Sgt. Karen Hermiston and the Canadian Army Film and Photo Unit

In October 1941, the Canadian Army Film Unit (CAFU) was formed by Captain W. G. Abel and John Grierson, considered the father of documentary film in Canada.

Indeed, at the time, the photos and films shot for the army were not exhaustive: photographers did not film maneuvers or battlefields, which resulted in very short filmed excerpts that were almost unusable. The Canadian Army expressed a desire for better quality film and photography, including filming the use of certain weapons for training purposes or illustrating life in the army to communicate with Canadians and “boost morale and stimulate recruitment.” Among other things, these films and photographs could serve as historical archives. However, this mission could not be carried out by a civilian company, so a new unit, CAFU, had to be created.

Embroidered CAFU crest.


35mm camera, Eyemo 71 model from Bell & Howell.


Grierson’s vision was that photographers would be attached to a regiment and would follow them on the battlefield, thus undergoing the same training as the infantry of the Expeditionary Force. During the fighting, they were briefed in advance and then would go and position themselves near the battlefield equipped with a Bell & Howell Eyemo 35mm camera, a tripod and 900 to 3000 feet of film, which allowed them to film for 30 to 90 minutes. They carried the rolls of film the same way other soldiers carried ammunition.

One of CAFU’s most famous productions is the Canadian Army Newsreel, a ten-minute film that was released on the 15th of each month and provided the troops with news about sporting events, parades, commemorations, training and non-combat activities. When the Canadian Army entered the war, images of combat were shown.

Canadian Army Newsreel video no. 23 (1943)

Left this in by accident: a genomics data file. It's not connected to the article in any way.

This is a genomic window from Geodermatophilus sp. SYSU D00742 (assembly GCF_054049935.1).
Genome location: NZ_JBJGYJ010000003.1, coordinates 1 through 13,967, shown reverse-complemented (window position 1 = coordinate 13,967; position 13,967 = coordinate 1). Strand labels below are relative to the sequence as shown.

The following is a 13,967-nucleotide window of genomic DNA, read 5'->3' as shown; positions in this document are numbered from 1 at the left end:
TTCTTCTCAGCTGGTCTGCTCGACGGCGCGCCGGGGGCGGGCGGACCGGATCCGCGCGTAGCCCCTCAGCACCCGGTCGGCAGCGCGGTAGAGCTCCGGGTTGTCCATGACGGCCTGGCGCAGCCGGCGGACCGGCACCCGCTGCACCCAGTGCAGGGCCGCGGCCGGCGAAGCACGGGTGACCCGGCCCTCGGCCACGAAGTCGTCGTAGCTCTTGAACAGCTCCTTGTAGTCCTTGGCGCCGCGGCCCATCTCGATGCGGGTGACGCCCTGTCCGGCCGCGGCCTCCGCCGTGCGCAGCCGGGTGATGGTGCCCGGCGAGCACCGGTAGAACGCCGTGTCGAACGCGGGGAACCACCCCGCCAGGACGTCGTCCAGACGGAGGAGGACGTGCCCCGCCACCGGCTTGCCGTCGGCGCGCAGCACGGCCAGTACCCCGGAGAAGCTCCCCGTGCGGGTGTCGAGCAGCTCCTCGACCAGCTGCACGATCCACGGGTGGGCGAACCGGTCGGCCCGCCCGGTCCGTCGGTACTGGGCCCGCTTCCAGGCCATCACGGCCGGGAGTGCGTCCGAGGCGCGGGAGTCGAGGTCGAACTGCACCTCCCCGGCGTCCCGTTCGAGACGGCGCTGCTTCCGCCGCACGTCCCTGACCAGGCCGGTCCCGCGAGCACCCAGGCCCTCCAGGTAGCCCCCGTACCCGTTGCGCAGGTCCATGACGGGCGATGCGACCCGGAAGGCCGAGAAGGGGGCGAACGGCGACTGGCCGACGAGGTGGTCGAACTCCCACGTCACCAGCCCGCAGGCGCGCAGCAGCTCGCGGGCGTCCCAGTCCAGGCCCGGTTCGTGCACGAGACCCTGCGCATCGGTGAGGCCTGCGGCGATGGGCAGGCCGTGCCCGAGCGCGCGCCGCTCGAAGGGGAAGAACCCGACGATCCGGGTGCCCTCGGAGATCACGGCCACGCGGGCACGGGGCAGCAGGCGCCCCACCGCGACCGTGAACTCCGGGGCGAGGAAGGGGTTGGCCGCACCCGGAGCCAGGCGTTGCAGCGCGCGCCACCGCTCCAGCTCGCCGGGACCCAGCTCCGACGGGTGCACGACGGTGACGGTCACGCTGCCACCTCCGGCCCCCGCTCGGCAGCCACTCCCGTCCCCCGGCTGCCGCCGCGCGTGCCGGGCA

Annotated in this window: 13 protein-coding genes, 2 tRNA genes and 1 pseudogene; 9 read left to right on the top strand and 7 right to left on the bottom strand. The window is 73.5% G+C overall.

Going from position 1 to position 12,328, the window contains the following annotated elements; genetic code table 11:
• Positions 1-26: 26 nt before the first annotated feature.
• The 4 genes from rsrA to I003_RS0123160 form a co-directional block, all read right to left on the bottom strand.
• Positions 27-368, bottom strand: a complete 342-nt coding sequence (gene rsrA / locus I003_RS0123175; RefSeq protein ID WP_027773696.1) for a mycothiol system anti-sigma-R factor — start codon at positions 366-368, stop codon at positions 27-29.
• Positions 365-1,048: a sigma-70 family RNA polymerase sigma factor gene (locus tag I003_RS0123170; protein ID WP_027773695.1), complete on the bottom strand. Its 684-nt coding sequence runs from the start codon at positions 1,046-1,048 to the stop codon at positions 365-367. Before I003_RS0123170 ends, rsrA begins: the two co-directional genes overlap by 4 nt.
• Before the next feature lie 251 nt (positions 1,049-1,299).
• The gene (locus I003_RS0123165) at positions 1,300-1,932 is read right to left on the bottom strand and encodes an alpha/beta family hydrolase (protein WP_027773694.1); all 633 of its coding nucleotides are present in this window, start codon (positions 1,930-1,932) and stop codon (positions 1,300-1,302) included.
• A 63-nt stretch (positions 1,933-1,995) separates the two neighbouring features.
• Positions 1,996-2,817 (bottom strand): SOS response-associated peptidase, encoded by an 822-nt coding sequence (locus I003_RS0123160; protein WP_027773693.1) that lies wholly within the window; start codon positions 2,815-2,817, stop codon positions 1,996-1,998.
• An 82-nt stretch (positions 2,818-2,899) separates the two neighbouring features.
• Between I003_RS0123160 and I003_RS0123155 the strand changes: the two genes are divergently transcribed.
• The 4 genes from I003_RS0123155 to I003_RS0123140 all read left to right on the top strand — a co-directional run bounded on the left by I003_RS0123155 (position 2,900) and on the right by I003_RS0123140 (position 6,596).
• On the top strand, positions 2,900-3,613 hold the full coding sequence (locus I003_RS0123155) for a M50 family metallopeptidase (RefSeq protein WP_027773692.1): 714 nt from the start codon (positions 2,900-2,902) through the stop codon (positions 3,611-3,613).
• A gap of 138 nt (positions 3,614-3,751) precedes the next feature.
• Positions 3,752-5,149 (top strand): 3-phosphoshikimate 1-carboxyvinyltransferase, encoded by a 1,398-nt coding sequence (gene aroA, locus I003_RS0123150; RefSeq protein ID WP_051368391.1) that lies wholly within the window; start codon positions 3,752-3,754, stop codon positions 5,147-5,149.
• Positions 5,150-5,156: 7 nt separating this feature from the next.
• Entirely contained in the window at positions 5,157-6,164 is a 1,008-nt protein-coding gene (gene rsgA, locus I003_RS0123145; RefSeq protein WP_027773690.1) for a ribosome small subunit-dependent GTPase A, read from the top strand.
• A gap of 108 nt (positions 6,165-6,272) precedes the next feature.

Sgt. Karen Hermiston with the Speed Graphic 4 x 5 press camera, nicknamed “Old Reliable”, which was widely used. Some photographers swore by it, while others hated it. This camera was very effective as long as the subject was relatively still and the conditions were stable. Photo: BAC-LAC.

Sgt. Karen Hermiston during Victory Day celebrations in Piccadilly Circus, England. 10 August 1945. Photographer: Arthur L. Cole. Photo: BAC-LAC. Mikan 3211847.

At first, only four men made up the unit, but soon their numbers grew and included the only female photographer in the Canadian Army: Sergeant Karen Hermiston, nicknamed Hermie.

Hermie was “frequently told that there were some things a girl can’t do.” That would not stop her; she did them anyway.

During her time serving overseas, Hermie covered casualties flown back to Swindon, went inside operating rooms, photographed graves for the Commonwealth War Graves Commission, and flew all over Europe to document the activities for her fellow CWACs. The petite 5’2 photographer earned the respect of her male comrades and defied strongly held gender stereotypes.

Some photos taken by Karen Hermiston

Members of the 1st Contingent of the Canadian Women’s Army Corps (CWAC) in Hamm, Germany. June 12, 1945. From left to right: Sgte. Jane Shaddock, Private Martin MacPherson, Private Polly Pollyblank. Photo: BAC-LAC. Mikan 3396484.

Canadian Red Cross ambulance convoy personnel. Charlton Park, England. January 7, 1945. From left to right: Peggy Leigh, Patti Spence, Mrs. Kathryn Copeman, Coralie Field, Mary Price and Mrs. K. Hamilton Jackson, Comandate. Photo: BAC-LAC. Mikan: 3203404.

Khaki University of Canada students waking student R.C. Rutherford to be on time for class. Leavesden, England. April 15, 1946. Left to right: R.C. Rutherford, G.T. Cocksedge, M.J. Franklin. Photo Credit: BAC-LAC. Mikan 3518854.

Article adapted and enriched by Julie Rose. Original article by Valour Canada, as part of a collaboration between JMS and Valour Canada. To see more articles like this one, visit their military history library.

For more information:

  • For more on this ground-breaking sergeant, “Meet Sgt. Karen Hermeston” [sic].
  • To delve into an academic account of the Canadian Army Film Unit in the Second World War, visit “Shooting the War” by Sarah Klotz who works for Library and Archives Canada.